Cheaper drugs will not solve today’s health concerns

OECD Forum, 14th May, 2001: Health: Challenges for the 21st Century; moderator Donald J. Johnston, secretary-general, OECD
OECD Observer

The health of poor nations is every nation’s problem, even the richest. But money alone is no panacea. This was the main message of a panel discussion on healthcare at OECD’s Forum 2001 on Sustainable Development and the New Economy.

“Diseases such as HIV/AIDS are a common global enemy that threaten economic growth and national security,” said Raymond Gilmartin, chairman, president and CEO of Merck & Co., Inc. If it continues, warned Donald Johnston, OECD secretary-general, the wide gap in health status between developed and developing nations will greatly impede sustainable development.

“The nature of the challenge is bigger than any country or company,” said Mr Gilmartin, who suggested a multi-pronged attack – through government, private, and corporate partnerships – to affect real change.

He cited Merck’s involvement with the Gates Foundation (established by the founder of Microsoft) and the government of Botswana to address HIV/AIDS, which, thanks to a combined $100 million donation from the two corporations, has been able to develop its own broad education and disease prevention programme. This now serves as a model for other such programmes.

Mr Gilmartin called for a global fund for diseases like AIDS, malaria and tuberculosis. But even with such a “modern-day Marshall Plan,” the grave health concerns in developing nations cannot be solved amidst political infighting and civil wars.

“The guns must be silenced,” said Cunningham Ngcukana, general secretary, National Council of Trade Unions in South Africa. Conflicts in nations like Somalia, Angola, and Liberia are further exacerbating an already terrible situation by creating a huge refugee problem that in turn fuels huge health problems. Mr Ngcukana questioned whether the West’s response might be different if it were its own people who were affected.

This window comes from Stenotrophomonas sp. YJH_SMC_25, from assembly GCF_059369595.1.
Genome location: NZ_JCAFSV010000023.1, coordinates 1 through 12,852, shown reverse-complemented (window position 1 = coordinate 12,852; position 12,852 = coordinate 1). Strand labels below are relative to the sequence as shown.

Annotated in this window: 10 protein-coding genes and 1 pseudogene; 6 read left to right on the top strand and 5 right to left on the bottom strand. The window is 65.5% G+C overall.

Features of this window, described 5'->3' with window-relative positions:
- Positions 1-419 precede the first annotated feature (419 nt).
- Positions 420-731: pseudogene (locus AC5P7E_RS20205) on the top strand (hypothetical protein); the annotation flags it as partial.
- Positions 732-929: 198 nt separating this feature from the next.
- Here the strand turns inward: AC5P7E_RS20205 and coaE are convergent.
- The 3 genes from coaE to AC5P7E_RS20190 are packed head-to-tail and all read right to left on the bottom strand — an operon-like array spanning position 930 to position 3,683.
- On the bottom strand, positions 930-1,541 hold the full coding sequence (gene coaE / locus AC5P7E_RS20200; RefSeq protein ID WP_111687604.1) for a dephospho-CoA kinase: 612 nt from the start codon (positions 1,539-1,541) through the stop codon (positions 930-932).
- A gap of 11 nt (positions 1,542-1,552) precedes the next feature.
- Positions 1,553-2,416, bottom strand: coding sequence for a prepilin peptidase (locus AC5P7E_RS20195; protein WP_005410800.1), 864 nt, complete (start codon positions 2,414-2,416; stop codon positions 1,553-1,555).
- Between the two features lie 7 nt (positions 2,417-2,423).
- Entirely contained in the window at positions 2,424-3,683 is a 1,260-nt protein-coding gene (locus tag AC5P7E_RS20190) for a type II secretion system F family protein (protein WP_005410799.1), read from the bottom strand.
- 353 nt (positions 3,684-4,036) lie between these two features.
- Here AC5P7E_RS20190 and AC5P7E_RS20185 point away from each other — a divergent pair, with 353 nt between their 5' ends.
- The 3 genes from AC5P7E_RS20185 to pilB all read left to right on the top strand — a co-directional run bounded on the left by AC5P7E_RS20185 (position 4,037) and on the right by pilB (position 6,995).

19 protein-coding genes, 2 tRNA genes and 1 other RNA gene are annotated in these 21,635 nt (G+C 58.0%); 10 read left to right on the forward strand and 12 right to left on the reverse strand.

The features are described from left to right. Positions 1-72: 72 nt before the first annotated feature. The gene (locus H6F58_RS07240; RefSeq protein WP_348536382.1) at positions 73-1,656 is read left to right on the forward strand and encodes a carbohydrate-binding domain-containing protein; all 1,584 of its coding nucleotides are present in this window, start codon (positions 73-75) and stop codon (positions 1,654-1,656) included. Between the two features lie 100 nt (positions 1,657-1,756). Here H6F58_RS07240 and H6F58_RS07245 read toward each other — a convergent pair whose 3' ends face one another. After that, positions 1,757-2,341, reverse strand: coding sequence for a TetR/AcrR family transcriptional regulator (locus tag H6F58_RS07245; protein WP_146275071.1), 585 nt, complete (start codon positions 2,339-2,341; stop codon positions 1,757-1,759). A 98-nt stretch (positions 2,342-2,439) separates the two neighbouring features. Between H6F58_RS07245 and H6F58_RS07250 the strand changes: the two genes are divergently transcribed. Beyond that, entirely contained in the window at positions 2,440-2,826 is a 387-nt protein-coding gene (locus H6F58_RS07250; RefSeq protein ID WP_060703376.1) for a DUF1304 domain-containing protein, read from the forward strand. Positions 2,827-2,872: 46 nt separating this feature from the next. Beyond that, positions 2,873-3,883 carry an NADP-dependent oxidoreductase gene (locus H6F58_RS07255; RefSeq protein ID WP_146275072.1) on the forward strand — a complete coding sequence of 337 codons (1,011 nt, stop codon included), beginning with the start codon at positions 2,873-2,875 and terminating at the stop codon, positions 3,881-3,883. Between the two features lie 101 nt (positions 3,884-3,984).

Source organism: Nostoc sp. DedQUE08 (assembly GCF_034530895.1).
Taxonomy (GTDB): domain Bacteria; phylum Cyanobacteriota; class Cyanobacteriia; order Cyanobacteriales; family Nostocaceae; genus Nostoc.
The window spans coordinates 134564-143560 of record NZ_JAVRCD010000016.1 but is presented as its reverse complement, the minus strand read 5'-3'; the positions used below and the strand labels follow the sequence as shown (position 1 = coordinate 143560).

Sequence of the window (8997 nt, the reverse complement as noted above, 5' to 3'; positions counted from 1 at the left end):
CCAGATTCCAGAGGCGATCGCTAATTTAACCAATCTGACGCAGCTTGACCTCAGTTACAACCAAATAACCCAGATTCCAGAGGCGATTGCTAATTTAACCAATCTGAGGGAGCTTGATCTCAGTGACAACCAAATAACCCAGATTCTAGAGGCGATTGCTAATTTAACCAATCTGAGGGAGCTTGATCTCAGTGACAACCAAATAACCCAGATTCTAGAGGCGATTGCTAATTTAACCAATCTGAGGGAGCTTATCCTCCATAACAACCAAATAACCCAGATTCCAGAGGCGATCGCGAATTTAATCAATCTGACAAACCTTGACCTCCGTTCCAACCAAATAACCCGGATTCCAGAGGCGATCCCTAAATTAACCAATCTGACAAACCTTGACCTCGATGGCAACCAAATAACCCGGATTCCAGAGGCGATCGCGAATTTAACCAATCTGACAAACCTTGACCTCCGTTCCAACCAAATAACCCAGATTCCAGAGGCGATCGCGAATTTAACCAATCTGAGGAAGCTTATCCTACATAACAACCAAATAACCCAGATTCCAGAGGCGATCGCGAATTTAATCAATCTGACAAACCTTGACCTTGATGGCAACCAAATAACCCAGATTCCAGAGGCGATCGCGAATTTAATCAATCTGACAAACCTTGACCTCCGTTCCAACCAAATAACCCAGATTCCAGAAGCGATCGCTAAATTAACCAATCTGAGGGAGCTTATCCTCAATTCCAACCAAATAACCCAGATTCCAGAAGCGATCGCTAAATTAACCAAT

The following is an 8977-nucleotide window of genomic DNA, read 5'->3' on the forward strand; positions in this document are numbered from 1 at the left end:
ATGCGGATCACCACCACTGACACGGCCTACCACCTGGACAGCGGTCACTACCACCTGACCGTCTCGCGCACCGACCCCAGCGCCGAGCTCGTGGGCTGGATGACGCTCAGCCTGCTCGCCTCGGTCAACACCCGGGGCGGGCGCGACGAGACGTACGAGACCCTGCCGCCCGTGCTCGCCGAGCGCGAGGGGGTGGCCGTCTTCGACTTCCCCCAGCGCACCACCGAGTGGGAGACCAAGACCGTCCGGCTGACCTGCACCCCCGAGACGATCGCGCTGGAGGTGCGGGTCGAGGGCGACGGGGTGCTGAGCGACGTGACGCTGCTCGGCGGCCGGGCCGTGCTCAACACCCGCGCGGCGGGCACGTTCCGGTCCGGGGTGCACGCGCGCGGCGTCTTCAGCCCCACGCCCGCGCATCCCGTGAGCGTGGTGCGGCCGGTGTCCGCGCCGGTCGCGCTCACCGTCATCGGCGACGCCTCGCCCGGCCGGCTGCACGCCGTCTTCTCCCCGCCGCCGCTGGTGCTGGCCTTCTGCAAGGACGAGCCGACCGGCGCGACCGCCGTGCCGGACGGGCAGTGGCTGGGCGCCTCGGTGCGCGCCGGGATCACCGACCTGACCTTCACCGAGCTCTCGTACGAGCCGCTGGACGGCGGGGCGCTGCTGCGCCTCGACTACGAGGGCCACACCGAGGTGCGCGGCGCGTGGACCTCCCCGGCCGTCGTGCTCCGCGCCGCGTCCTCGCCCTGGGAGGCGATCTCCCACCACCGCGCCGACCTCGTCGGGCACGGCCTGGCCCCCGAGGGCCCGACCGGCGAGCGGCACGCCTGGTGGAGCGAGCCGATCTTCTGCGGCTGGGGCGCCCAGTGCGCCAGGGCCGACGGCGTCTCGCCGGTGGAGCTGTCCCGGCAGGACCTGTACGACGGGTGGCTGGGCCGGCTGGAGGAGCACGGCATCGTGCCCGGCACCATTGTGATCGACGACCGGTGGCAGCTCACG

Bernard Kouchner, French minister of health and former president of Médecins Sans Frontières (Doctors Without Borders), reiterated that disease has no borders. He went on to applaud the World Health Organisation for convincing governments of the North to share therapies with poorer countries. “The rich nations must invest in pharmaceutical research so pharmaceutical companies can give the molecules to the poor nations,” he said.

Disease and poverty create a vicious cycle that is increasingly difficult to break. While HIV/AIDS is generally under control in the rich nations, it has reached epidemic proportions in Africa. Of the 34 million people diagnosed with HIV, 24 million live in sub-Sahara Africa, now home to over two-thirds of the world’s HIV population. While whole populations and economies are headed for destruction, many in the West continue to harp on about the costs of these health problems.

“No one raises concerns about communication costs, but they do when the issue is health,” said Jean-Hervé Bradol, president, Médecins sans Frontières. Mr Bradol went on to praise the recent efforts by pharmaceutical companies to help out and called on medical associations to do more.

All agreed that raising money to bring treatments to poor nations is but a first step. After all, as Mr Kouchner pointed out, even if we had an unlimited supply of drugs, we would still need to create infrastructures to provide education to populations, and provide doctors and healthcare professionals to manage the therapies. Sustainable healthcare practices are now needed. That means going beyond just supplying doctors and drugs. “We actually need something like ‘hospitals without borders,’” Mr Kouchner explained.

©OECD Observer May 2001 

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